Christopher Wren’s introduction to church music began when he was just ten years old in the awe-inspiring surroundings of the Grade 1 listed St George’s Church.
Organ lessons at the church - now Doncaster MInster - sparked a life-long love of the instrument, and of music, which, 60 years on, is still a passion.
Christopher, now 71, recalled his teenage years spent playing at churches around Doncaster, including at St Wilifrid’s, Cantley, All Saints in Intake and St John’s in Wadworth.
Playing in front of an audience for the first time at the harvest festival at St Winifred’s near Maltby, was “nerve-wracking”, but the nerves disappeared after the first few notes.
“Playing the church organ is something that’s second nature to me now, but I did find those first public performances quite hard,” he said.
It was apparent that music was in the young man’s blood and Christopher, now of Wong Lane, Tickhill. opted for a career as a music teacher. He started his teacher training in 1960 at Durham University where he continued playing the church organ, and had a regular spot at St Cuthbert’s in Shadforth from November 1960 until June 1963 and in the parish at the college of the Venerable Bede Durham from October 1961 until June 1963.
The music enthusiast met his wife, Gladys at Durham University and the couple returned to Doncaster and married in 1965. They have three children Katherne, Paul and Angela.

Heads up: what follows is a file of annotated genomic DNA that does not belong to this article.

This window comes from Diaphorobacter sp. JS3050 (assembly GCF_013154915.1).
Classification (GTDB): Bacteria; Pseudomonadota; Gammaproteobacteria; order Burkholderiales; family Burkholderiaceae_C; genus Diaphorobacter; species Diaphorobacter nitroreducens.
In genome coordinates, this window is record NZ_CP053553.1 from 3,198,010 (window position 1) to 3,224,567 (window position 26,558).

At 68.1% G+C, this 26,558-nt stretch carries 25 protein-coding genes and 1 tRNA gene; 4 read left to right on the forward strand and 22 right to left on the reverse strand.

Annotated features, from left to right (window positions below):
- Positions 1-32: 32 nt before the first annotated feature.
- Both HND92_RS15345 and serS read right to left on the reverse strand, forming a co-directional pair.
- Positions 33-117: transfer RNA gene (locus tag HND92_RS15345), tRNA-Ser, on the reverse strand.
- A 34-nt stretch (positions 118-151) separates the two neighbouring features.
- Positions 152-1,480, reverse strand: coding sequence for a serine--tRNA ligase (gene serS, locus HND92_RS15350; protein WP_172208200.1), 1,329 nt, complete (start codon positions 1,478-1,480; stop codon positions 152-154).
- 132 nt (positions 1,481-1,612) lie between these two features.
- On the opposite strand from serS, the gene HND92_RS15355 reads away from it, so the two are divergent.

Christopher’s career as a music teacher saw him teach hundreds of children across Doncaster through his posts at Woodfield High school and Balby Carr school.
He said: “I suppose I wanted to pass on my love of music to other people. And it was always really rewarding to see the children catch the music bug. It’s a shame people don’t seem to be as enthusiastic about music as they used to be.”
Today, Christopher still regularly plays for worshippers at St Jude’s Church in Hexthorpe, where he first played in 1977.
The Christopher Wren singers, which he established in 1979, are still going strong with over 50 singers, who have performed at prestigious venues across the country, including St Paul’s Cathedral in London.
As an organist, Christopher counts a performance at Westminster Abbey among his proudest moments, and says he intends to continue singing, playing and performing for as long as his ‘brain and fingers are still active’.